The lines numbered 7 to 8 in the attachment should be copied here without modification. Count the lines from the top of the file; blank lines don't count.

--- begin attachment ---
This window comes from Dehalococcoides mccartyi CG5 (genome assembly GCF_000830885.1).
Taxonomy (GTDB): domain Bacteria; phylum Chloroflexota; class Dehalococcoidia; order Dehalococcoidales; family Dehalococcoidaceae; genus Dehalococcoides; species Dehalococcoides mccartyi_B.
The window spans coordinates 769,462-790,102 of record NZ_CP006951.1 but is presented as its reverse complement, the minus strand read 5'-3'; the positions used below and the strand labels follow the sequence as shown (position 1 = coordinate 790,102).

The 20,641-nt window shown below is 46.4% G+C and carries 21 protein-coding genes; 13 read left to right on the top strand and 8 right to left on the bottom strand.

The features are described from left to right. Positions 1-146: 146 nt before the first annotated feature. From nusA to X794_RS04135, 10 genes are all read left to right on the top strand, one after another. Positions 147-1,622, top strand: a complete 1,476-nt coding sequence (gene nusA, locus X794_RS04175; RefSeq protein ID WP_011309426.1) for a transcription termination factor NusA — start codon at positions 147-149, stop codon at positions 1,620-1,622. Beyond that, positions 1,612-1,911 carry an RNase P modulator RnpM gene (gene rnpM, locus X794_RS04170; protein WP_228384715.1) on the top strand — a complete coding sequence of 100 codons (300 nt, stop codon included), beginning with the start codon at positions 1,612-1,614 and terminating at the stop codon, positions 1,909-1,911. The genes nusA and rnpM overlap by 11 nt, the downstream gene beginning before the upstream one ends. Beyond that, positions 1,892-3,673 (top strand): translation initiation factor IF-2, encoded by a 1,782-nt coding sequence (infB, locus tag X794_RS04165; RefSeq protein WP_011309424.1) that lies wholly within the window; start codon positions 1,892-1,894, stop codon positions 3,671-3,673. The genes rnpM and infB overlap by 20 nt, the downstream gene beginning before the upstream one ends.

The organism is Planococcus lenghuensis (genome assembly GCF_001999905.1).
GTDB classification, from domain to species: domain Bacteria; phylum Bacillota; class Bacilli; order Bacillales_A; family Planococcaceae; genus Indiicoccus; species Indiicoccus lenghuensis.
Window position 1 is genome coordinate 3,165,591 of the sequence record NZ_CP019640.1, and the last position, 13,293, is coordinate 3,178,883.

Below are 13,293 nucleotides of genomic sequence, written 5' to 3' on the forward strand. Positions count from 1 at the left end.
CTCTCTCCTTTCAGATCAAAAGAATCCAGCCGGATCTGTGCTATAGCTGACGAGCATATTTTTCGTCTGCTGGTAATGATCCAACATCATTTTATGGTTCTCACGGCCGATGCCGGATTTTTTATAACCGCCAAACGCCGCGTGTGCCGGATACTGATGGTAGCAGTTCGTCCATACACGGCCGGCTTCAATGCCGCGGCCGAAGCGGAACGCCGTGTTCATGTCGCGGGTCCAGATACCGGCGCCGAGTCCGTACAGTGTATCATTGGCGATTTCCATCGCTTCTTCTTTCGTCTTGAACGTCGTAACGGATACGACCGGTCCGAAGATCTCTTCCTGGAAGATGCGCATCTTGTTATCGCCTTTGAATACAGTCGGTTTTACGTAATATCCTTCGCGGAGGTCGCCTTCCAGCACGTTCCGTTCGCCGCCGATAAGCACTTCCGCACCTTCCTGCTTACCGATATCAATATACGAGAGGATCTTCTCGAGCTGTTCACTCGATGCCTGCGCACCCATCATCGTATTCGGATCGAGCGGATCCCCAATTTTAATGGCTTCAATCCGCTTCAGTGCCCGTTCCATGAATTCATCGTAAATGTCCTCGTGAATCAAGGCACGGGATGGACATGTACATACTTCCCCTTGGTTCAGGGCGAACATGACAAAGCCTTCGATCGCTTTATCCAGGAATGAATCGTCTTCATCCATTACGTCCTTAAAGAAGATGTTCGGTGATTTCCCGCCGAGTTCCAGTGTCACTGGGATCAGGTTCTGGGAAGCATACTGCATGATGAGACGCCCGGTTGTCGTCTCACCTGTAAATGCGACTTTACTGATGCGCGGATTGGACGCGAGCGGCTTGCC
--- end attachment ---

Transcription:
GTDB classification, from domain to species: domain Bacteria; phylum Bacillota; class Bacilli; order Bacillales_A; family Planococcaceae; genus Indiicoccus; species Indiicoccus lenghuensis.
Window position 1 is genome coordinate 3,165,591 of the sequence record NZ_CP019640.1, and the last position, 13,293, is coordinate 3,178,883.